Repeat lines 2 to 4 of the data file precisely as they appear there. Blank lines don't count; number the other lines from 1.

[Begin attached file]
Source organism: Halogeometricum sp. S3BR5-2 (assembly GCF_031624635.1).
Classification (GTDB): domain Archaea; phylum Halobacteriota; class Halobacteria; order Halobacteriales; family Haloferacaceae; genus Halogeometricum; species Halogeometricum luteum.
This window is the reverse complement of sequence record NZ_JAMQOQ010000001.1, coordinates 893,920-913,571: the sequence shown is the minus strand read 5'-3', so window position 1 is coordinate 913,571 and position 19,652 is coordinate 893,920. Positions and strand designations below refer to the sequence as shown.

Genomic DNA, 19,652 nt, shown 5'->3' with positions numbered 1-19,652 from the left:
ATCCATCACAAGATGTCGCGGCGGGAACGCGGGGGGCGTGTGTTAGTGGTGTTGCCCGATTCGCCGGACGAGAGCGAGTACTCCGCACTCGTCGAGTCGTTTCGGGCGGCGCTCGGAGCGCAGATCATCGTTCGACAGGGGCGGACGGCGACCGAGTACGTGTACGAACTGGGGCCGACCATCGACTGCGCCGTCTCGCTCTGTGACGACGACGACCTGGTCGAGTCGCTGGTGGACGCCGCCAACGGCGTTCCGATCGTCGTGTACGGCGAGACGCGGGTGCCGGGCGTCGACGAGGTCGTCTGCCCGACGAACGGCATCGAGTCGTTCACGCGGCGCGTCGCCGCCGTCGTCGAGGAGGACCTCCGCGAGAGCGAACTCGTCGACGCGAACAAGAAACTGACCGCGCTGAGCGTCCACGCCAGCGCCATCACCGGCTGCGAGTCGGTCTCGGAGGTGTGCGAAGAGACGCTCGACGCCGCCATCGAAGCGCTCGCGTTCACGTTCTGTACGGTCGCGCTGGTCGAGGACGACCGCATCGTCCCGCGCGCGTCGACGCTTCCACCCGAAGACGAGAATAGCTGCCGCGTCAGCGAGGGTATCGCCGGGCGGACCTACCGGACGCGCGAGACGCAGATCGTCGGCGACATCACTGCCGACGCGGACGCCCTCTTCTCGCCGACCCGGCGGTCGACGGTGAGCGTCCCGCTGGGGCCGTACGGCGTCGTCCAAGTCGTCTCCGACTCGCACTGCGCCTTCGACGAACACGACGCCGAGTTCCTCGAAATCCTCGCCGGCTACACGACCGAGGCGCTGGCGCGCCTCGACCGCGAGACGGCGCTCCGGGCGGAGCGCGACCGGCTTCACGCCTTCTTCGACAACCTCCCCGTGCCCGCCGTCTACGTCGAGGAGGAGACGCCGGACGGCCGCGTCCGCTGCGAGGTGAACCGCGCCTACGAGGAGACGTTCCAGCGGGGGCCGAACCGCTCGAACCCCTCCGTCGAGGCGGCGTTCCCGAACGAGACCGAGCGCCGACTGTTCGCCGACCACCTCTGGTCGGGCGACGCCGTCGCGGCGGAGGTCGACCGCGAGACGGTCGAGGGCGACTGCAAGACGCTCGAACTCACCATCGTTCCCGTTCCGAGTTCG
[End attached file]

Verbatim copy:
Classification (GTDB): domain Archaea; phylum Halobacteriota; class Halobacteria; order Halobacteriales; family Haloferacaceae; genus Halogeometricum; species Halogeometricum luteum.
This window is the reverse complement of sequence record NZ_JAMQOQ010000001.1, coordinates 893,920-913,571: the sequence shown is the minus strand read 5'-3', so window position 1 is coordinate 913,571 and position 19,652 is coordinate 893,920. Positions and strand designations below refer to the sequence as shown.

Genomic DNA, 19,652 nt, shown 5'->3' with positions numbered 1-19,652 from the left: